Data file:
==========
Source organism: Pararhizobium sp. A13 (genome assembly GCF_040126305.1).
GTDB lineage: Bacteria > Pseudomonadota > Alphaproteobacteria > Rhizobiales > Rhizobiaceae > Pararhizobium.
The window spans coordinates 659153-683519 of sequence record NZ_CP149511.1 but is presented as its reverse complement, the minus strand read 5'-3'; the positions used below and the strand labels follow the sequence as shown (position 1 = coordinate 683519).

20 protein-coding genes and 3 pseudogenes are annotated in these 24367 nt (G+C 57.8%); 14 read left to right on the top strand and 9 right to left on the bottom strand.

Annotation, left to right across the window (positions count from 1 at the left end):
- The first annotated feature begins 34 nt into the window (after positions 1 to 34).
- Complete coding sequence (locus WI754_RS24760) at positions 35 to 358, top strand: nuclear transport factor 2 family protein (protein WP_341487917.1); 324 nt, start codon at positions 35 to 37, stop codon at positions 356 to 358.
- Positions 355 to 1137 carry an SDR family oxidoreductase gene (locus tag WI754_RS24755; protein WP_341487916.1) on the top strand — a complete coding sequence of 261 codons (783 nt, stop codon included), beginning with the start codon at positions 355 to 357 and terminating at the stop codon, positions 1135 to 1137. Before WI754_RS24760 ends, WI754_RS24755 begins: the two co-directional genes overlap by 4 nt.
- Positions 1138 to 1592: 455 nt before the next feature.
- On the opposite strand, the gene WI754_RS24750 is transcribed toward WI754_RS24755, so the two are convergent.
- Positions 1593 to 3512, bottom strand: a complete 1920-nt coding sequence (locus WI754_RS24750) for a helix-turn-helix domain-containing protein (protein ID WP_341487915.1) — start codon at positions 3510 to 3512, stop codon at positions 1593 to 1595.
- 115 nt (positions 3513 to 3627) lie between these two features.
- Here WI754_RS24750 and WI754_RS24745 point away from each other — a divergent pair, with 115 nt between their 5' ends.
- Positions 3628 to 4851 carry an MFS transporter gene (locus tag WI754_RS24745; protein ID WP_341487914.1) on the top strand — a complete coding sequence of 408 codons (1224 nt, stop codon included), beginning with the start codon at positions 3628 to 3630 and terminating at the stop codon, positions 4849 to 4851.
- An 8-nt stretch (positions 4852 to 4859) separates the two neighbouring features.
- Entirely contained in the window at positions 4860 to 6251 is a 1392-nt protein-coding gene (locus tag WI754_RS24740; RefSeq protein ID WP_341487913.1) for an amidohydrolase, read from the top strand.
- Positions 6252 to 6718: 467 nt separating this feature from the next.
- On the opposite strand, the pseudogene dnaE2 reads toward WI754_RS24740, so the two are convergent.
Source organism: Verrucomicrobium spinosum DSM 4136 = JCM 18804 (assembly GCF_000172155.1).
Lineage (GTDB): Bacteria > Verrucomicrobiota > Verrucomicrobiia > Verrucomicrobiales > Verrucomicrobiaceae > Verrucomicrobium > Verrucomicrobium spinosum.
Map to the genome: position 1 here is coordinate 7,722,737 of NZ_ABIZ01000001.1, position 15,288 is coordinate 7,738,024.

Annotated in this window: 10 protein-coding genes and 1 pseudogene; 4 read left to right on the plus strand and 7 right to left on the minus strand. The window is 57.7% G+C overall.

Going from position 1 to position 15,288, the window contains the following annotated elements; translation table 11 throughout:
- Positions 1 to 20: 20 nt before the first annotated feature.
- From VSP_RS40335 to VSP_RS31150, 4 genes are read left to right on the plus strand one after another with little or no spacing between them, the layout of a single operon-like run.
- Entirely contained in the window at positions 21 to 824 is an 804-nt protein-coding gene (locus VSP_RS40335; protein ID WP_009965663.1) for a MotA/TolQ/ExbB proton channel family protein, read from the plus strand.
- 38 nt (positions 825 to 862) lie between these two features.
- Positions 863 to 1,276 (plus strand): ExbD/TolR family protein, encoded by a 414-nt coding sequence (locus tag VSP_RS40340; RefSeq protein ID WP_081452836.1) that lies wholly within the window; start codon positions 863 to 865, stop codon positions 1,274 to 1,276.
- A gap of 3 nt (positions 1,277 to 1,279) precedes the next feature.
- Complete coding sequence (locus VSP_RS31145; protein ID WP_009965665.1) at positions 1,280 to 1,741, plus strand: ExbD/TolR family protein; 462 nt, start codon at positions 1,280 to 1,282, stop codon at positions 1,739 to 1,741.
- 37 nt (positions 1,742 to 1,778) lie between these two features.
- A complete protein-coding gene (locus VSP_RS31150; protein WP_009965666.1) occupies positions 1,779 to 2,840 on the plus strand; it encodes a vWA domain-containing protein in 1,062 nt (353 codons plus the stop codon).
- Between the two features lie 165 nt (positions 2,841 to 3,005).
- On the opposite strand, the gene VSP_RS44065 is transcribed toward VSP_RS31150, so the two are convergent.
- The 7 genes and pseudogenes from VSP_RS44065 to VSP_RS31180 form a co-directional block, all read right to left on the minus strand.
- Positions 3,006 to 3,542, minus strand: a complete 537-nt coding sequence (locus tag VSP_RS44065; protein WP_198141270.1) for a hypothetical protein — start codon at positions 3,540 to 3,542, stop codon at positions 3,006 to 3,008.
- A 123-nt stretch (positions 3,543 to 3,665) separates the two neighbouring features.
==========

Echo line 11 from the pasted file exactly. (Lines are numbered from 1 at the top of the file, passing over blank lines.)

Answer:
- Positions 1593 to 3512, bottom strand: a complete 1920-nt coding sequence (locus WI754_RS24750) for a helix-turn-helix domain-containing protein (protein ID WP_341487915.1) — start codon at positions 3510 to 3512, stop codon at positions 1593 to 1595.